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Scotiabank economist predicts eight rate hikes in next two years
Current inflation is “not transitory at all” according to expert
Taking current trends and inflationary pressures into account, the Bank of Canada will likely raise its benchmark interest rate four times in the second half of next year and another four times in 2023, according to Derek Holt of Scotiabank.
The chain of 25-basis-point hikes will likely begin in July 2022, and then continue in September, October, and December, Holt told BNN Bloomberg in an interview. The 2023 increases will likely be on a quarterly basis, with the rate ending up at 2.25%.
The annual inflation rate ended up at a fevered 4.4% in September, representing the sixth straight month of the readings exceeding the central bank’s 1-3% target. This was also the highest the rate has been since February 2003.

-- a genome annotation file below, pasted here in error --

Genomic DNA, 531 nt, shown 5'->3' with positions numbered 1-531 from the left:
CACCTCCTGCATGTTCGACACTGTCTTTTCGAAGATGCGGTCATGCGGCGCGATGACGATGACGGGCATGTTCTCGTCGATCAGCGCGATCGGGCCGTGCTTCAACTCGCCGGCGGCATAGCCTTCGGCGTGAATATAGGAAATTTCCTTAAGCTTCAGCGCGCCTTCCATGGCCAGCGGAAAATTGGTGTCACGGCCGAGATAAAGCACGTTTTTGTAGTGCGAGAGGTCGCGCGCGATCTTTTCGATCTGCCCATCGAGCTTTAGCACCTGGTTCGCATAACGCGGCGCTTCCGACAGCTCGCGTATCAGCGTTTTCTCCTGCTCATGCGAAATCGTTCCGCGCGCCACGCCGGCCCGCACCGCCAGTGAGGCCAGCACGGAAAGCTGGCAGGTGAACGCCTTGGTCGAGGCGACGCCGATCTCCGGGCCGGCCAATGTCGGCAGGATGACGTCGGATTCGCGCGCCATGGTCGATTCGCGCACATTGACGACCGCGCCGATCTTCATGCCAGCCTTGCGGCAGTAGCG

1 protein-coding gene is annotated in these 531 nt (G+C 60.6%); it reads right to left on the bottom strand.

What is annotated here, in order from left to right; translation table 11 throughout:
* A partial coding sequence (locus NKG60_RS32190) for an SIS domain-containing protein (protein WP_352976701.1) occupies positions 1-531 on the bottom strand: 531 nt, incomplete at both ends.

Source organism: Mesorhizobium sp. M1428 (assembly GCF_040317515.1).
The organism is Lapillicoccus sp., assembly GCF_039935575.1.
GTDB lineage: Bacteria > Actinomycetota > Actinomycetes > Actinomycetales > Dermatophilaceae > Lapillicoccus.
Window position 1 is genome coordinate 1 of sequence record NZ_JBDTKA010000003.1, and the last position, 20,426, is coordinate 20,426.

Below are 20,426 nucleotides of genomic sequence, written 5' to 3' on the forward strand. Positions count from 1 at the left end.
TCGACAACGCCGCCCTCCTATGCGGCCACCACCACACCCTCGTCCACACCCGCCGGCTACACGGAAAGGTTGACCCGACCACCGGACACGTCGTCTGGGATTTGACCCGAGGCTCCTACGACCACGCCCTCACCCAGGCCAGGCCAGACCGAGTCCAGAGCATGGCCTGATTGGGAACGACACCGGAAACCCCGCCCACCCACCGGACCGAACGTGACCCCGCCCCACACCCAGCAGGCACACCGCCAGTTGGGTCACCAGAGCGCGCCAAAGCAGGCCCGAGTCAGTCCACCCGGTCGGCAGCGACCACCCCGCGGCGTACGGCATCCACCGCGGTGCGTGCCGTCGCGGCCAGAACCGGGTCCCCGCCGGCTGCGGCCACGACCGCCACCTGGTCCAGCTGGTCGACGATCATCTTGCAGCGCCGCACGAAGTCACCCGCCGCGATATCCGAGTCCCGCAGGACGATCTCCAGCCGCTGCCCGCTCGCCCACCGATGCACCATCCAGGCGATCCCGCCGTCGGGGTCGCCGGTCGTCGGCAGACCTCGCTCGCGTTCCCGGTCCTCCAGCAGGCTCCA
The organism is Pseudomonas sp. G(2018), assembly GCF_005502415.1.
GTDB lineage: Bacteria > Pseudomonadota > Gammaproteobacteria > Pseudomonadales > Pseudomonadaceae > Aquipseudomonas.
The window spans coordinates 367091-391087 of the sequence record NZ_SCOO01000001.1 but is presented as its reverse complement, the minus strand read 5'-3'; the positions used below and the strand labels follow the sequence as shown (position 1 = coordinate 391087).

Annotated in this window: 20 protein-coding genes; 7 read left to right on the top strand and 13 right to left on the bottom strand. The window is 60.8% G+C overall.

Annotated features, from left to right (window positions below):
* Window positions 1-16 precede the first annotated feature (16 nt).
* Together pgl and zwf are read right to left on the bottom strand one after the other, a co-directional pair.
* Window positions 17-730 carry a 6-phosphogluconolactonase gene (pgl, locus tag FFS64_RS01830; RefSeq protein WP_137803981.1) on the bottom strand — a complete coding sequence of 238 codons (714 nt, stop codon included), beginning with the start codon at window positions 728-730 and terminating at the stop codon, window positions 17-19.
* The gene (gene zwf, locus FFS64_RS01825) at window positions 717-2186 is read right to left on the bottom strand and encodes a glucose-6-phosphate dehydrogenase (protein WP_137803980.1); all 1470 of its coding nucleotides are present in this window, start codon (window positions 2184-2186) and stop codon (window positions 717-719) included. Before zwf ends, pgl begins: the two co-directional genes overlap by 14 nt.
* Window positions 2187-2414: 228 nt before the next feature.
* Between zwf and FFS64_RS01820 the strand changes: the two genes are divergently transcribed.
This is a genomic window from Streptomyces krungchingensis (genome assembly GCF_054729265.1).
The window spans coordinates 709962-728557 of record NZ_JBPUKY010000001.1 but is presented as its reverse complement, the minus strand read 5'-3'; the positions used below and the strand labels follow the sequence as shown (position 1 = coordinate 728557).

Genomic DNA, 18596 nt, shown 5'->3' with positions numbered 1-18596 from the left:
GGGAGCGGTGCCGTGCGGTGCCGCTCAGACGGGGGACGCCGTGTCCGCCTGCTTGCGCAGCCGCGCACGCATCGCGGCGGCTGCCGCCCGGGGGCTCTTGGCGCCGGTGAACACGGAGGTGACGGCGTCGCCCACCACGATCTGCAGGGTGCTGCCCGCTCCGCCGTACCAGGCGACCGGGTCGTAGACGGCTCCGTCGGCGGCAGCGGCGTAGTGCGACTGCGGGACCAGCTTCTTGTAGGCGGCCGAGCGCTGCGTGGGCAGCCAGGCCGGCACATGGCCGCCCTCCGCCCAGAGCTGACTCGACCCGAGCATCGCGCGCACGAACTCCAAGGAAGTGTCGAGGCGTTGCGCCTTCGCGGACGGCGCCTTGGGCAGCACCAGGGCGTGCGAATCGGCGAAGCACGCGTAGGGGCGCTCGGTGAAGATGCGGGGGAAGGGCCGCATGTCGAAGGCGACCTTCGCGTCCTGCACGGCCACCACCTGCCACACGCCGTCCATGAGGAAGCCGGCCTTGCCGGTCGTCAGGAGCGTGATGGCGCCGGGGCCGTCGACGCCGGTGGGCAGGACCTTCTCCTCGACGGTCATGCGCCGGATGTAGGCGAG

“This isn’t transitory at all,” Holt said. “You can’t just talk through inflation readings like this.”
Holt’s observation mirrored that of former BoC Governor Stephen Poloz, who recently said that using the term “transitory” to describe the current inflation spike is setting up unrealistic expectations for the national economy’s near-future prospects.
“The word ‘transitory’ sounds really short to people,” Poloz said. “I think the big things that are affecting the view right now will take probably into next spring, say the next six to 12 months for them to work their way out.”
“I really don’t have any idea how long [inflationary pressures] may take to clear up,” Poloz added. “You know, it’s like when you’re in a traffic jam in the morning: you don’t really know how long it’s going to take to clear and even when it is cleared, it takes a while to get started up again in a nice rhythm as you’re used to. So, hard to predict that.”
- By Ephraim Vecina03 Nov 2021